Recommended Books on Organ, Eye and Tissue Donation
Personal Experience and Narrative Books
Four Eyes: A Memoir of a Millennial Caregiver, by Alisha Bashaw
Four Eyes: A Memoir of a Millennial Caregiver chronicles the story of Alisha’s struggle to find meaning in the seemingly pointless repeated defeats of her parents’ chronic illnesses that orphaned her in her early 30s. Assuming a caregiving role for her parents in addition to pursuing her own developing life path, Alisha struggles through old maps of thinking where guilt and shame reigned until others were pleased, and she was utterly exhausted. Can she find balance between self-sacrifice and individuation, or will she watch herself slowly fade away in the process? Her witty journey to make sense of it all takes her straight into battle with the crippling grief and powerful darkness that threaten to take over entirely. And to win, she must let go of all she once knew and follow the unknown into the world of organ donation, deep resiliency, and answerless faith.
Pre-order on Amazon. (Publication Date: 10/5/21)
Permission to Thrive: My Journey from Grief to Growth, by Susan Angel Miller
In Permission to Thrive, Susan Angel Miller traces her extraordinary journey, which begins where her healthy fourteen-year-old daughter dies suddenly from a brain tumor, and the family’s decision–with their rabbi’s counsel–to donate Laura’s organs, saving the life of a woman with whom the Miller family would cultivate an exceptional relationship.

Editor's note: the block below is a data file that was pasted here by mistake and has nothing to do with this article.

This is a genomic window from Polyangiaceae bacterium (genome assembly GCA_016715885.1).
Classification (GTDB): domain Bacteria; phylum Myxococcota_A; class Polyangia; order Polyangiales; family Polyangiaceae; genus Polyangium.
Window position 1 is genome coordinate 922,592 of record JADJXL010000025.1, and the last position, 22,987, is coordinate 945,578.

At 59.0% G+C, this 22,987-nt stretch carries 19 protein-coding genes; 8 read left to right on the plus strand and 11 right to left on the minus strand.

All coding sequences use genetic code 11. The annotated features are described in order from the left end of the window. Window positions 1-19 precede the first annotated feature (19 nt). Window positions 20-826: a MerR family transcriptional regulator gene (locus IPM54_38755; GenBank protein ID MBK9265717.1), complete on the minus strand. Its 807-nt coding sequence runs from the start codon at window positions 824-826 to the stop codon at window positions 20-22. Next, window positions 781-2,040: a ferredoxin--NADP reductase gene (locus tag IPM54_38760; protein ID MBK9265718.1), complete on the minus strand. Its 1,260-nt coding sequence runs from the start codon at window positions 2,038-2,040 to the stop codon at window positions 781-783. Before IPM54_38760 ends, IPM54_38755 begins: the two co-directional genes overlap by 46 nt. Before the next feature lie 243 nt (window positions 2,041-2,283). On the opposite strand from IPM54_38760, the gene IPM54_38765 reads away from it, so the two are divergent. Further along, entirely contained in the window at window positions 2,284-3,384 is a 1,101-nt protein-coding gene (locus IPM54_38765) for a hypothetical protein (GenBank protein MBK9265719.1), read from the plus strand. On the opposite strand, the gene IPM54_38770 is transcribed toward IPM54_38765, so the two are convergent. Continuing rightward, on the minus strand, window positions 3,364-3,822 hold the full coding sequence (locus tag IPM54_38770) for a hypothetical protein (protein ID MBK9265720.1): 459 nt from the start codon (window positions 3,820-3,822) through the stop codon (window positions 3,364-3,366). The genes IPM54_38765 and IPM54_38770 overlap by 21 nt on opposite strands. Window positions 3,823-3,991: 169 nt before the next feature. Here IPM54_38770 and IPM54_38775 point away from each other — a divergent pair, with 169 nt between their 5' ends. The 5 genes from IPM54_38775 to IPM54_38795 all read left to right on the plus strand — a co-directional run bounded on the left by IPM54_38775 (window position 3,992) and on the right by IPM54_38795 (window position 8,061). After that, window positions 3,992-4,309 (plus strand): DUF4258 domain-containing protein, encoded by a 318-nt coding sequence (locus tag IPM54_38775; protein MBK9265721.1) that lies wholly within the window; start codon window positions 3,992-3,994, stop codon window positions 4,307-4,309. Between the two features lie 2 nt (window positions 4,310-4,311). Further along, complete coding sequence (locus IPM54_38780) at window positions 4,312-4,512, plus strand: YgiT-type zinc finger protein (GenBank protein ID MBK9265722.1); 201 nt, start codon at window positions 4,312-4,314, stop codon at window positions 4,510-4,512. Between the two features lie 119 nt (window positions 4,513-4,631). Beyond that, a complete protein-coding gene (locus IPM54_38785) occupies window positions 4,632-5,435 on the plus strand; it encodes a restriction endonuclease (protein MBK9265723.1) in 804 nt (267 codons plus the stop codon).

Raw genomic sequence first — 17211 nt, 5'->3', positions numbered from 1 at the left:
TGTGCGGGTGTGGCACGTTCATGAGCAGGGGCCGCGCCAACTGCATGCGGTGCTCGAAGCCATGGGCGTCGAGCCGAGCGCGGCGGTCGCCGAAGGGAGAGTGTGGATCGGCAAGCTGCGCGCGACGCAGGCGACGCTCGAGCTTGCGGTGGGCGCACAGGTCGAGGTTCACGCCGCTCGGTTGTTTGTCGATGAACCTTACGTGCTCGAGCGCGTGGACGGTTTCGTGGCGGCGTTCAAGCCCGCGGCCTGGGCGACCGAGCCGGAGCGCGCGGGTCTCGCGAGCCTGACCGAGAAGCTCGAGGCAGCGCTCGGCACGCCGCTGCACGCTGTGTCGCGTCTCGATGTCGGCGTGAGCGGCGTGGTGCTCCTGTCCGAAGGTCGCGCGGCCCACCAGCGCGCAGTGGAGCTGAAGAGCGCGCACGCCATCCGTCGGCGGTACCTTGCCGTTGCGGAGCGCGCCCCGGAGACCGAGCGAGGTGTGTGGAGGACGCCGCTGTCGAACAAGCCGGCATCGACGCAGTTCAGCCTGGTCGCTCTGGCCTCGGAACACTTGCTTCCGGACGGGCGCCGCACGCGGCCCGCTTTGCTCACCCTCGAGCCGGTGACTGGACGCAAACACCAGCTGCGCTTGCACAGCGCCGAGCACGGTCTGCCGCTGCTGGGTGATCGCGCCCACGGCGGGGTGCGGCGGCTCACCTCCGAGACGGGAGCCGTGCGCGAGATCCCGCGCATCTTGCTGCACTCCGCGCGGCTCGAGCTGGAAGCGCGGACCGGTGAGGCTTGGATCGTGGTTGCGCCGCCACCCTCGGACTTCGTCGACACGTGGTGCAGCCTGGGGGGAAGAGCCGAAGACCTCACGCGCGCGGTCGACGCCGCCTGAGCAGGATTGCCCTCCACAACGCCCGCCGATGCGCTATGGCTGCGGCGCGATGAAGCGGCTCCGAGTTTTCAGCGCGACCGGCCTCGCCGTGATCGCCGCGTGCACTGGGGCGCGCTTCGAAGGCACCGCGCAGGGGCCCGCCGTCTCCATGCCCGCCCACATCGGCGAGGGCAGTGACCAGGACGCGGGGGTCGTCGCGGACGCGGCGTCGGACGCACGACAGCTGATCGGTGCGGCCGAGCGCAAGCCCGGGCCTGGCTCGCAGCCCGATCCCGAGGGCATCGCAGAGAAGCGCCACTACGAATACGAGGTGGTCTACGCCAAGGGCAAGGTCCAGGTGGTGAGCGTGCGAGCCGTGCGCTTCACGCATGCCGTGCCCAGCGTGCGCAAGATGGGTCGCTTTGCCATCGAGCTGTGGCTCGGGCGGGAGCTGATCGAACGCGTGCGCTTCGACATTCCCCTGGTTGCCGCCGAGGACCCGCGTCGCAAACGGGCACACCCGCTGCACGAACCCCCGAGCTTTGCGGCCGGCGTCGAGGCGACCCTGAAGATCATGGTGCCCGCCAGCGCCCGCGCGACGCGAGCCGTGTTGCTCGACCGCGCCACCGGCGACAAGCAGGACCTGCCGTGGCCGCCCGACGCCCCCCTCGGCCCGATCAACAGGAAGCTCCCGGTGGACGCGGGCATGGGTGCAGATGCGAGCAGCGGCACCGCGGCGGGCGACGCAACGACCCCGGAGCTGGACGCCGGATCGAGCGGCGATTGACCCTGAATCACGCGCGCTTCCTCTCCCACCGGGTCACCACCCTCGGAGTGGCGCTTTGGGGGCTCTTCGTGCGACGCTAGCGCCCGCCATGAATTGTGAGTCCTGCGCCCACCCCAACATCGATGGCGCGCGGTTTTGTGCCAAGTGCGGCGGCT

LRS Press, 2019. 232 paged. ISBN 978-1-7324960-3-3 https://www.amazon.com/dp/B07LDZK645
New Life: Lessons in Faith and Courage from Transplant Recipients, by Bob Violino
“New Life is a collection of heartwarming and compelling stories that will encourage not only transplant candidates, recipients, and their families, but people who are facing any kind of adversity. Through uplifting accounts of human achievement, readers are left with a deep sense of admiration for the accomplishments and triumphs of the individuals profiled. These stories show us how to overcome the most difficult of circumstances and go on to lead active, generous, and in many cases, remarkable lives.” Written by Bob Violino, who received a kidney transplant from his wife.
www.iuniverse.com, 150 pages, 2003. ISBN #0-595-26383-6. Paperback, $13.95.
A Gift of Life: A Page from the Life of a Living Organ Donor, by Lynn Chabot-Long